There is so much more to it than just that. Conservation programs and COTs programs are not the end-all solutions and no one strategy is absolute. You can clean up 1,000,000 COTS and the reef will still be severely affected, just ask the Australian and Japanese governments. Did El Nido sit by and watch the destruction of their reefs…no, of course not. BUT what they did do was to select important reefs in which to focus their efforts. That is what the reef managers around the world do. Its all we can do. I saw in May of 2009 some of the shallow table corals already bleaching. A year later, most were already gone. Dr. Lyndon Devantier (a coral biologist at AIMS) warned us in October of a coming COTs problem. A few months later and it was upon us. Remember many of us in El Nido remember bountiful and beautiful reefs, no cyanide or dynamite fishing that destroyed everything. Also remember that where you (probably) went on Tapiutan, that reef flat had not recovered much since El Nino 1998. Also look at the realistic logistics. At the time of the COT’s main invasion it was also a time of serious weather (Think Ondoy in October). Getting to Tapuitan is not easy. So realistically going out there every day (which is what need(-s)(-ed) to be done was not possible…and took efforts away from closer just-as-important reefs. I was out there cleaning COTS every freakin time when we were out there, but from Oct- Dec no one was and within that time frame, COTS did their damage. Now coral bleaching is not solvable through action other than working towards fixing the environment as a whole so I wont even go there with regards to what El Nido can/can’t do. I know you’re upset over the situation. That was one of my favorite reefs (and I didn’t even go where everyone else did), but the reality is that there aren’t enough funds to manage the entire area. Even myself, who has dealt with management strategies for years, felt that the best thing we can do is protect the important reefs that are feasible TO protect. This is the Philippines. What we have in El Nido is a triumph over most other areas. Unfortunately, when you are trying to protect what is most susceptible to influences beyond local control (i.e. global efforts) it may come off badly as a local issue. The Philippines has a bad reputation but in this situation, it was NOT for a lack of wanting. You are not necessarily helping here. I believe you think you are by bringing attention to the problem, but bring more attention to the REAL problem. Focus on the anchoring issue…we need all the help we can get. BUT most importantly highlight the positives. Visit the place again and go to some of the better reefs. Some of the reefs that were monitored and managed. There are reefs that still have 90-100% live coral coverage (though I say that without having surveyed them since July – so the bleaching may have worsened). If El Nido is to make a triumphant comeback, the most important thing WE can do as a community is to protect the reefs still and allow for their recovery / recruitment of new coral colonies. To do that, the conservation fee can help and thus ultimately we would like people to still enjoy the area not dismiss it because someone is reporting about 100 different ways corals die.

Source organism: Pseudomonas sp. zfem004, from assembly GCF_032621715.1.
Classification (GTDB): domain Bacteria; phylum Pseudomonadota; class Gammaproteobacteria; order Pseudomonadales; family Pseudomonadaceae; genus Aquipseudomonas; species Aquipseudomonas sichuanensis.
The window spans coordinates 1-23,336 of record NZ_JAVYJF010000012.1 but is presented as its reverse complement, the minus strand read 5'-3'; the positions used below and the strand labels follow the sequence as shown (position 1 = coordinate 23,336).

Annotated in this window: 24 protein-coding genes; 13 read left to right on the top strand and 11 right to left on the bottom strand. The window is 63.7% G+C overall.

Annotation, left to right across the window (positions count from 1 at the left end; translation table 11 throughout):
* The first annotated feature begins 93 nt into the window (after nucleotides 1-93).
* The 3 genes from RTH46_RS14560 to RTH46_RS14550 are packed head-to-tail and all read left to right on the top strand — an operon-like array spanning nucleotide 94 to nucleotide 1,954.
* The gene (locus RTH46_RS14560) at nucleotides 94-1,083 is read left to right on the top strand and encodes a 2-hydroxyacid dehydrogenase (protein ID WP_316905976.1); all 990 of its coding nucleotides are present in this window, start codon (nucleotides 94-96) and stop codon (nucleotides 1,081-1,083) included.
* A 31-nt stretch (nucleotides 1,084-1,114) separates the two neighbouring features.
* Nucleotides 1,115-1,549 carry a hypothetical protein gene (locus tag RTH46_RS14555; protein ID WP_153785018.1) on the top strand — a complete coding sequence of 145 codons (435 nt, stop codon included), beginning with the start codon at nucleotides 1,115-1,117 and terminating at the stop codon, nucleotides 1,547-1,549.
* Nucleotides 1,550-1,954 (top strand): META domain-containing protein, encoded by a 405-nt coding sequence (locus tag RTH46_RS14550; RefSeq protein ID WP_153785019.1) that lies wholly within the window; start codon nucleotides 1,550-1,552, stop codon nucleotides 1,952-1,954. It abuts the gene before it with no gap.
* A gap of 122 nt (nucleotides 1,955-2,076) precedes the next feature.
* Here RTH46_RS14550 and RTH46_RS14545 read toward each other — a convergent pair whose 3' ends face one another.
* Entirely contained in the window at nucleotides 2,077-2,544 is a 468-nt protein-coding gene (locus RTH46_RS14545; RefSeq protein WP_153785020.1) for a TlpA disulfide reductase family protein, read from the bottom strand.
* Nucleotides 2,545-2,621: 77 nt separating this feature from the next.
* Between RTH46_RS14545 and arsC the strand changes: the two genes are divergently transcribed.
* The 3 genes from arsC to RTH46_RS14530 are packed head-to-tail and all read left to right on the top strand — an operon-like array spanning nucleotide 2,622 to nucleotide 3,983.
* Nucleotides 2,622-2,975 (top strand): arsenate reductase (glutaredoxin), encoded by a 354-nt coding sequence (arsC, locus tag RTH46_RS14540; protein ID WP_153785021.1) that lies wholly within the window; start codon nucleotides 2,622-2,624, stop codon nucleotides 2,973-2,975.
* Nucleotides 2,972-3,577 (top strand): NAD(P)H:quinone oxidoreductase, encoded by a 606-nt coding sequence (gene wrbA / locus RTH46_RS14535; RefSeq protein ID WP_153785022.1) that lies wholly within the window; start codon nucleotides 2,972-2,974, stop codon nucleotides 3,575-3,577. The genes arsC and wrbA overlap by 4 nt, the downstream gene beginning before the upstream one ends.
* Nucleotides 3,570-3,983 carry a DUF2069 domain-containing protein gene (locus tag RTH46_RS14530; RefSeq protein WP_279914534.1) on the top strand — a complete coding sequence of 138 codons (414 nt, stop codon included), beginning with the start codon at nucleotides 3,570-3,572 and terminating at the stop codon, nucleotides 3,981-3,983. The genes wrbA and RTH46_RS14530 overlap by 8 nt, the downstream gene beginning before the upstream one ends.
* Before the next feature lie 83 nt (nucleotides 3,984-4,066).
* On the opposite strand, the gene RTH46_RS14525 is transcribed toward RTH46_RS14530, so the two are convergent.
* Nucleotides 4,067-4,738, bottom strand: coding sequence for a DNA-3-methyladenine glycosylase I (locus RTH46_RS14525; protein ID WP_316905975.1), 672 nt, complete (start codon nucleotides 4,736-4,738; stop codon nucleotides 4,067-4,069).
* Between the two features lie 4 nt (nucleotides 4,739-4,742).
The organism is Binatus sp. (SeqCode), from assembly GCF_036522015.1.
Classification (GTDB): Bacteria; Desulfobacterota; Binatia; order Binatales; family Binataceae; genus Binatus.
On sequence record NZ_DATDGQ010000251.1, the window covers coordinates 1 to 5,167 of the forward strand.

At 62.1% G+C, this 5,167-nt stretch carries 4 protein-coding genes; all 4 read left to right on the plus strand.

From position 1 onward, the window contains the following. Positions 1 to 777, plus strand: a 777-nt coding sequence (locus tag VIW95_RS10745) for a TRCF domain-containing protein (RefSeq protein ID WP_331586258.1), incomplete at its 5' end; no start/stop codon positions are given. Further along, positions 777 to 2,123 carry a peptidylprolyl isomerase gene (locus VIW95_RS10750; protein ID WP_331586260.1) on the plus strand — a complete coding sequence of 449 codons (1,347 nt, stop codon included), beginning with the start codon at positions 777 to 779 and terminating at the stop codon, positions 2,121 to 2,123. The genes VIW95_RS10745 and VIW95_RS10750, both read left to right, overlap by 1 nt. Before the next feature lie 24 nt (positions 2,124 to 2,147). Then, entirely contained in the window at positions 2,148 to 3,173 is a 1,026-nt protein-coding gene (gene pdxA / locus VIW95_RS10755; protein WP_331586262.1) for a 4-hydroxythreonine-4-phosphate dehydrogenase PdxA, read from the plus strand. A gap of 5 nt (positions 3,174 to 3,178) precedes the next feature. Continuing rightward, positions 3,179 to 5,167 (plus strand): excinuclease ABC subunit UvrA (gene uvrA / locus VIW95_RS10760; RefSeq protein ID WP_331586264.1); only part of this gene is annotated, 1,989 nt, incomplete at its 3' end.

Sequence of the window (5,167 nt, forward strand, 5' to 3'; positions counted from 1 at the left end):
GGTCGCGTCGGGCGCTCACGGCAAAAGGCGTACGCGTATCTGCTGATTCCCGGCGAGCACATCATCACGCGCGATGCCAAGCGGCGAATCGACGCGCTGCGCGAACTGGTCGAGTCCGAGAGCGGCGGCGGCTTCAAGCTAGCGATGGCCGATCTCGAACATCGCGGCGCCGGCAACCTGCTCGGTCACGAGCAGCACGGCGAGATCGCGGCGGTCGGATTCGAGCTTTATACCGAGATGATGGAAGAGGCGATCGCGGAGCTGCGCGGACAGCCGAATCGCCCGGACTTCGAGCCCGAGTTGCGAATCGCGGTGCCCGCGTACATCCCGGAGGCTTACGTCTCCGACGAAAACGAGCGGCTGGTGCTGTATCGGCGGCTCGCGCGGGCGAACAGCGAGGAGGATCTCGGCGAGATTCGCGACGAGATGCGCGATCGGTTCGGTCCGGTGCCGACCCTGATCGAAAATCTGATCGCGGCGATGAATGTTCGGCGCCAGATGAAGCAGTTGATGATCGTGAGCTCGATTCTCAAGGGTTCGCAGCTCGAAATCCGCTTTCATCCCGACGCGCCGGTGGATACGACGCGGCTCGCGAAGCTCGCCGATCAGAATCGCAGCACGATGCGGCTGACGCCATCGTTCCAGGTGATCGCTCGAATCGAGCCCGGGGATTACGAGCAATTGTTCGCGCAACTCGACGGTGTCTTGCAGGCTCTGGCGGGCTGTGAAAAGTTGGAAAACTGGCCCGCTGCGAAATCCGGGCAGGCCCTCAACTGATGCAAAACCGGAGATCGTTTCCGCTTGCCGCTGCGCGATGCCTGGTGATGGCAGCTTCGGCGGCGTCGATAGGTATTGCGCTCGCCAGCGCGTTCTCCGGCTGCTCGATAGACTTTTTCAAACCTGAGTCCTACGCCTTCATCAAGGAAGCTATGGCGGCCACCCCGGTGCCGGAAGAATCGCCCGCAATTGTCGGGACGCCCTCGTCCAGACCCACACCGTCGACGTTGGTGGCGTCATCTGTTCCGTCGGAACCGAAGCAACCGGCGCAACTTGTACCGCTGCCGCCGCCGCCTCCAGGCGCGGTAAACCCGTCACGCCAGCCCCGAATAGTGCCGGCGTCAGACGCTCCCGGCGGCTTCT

We are presenting this primarily from a traveler’s perspective. Most travelers visiting El Nido will visit and experience the region on boat tours. Many spots these tours visit are quite disappointing from an underwater perspective. This destruction is the result of decades of questionable practices which have gradually devastated the region’s coral (We mentioned global warming as one of these factors). Several case studies on negative fishing practices have also focused on El Nido’s reefs. Many of these practices are ongoing.
Highlighting these problems can only serve to help the larger goal of saving the world’s reefs. We did not intend to tell people not to visit El Nido, however tourists need to think about where they drop their tourist dollars and how those dollars are spent.
And it can only serve to help you. If you look at our travel tip, we suggest that visitors think about how visiting El Nido contributes to the destruction. I would think our comments would send more people to professional and environmentally aware companies such as your own. Additionally, insisting on boat mooring and cleaning up the bay will help make sure that El Nido stays beautiful well into the future.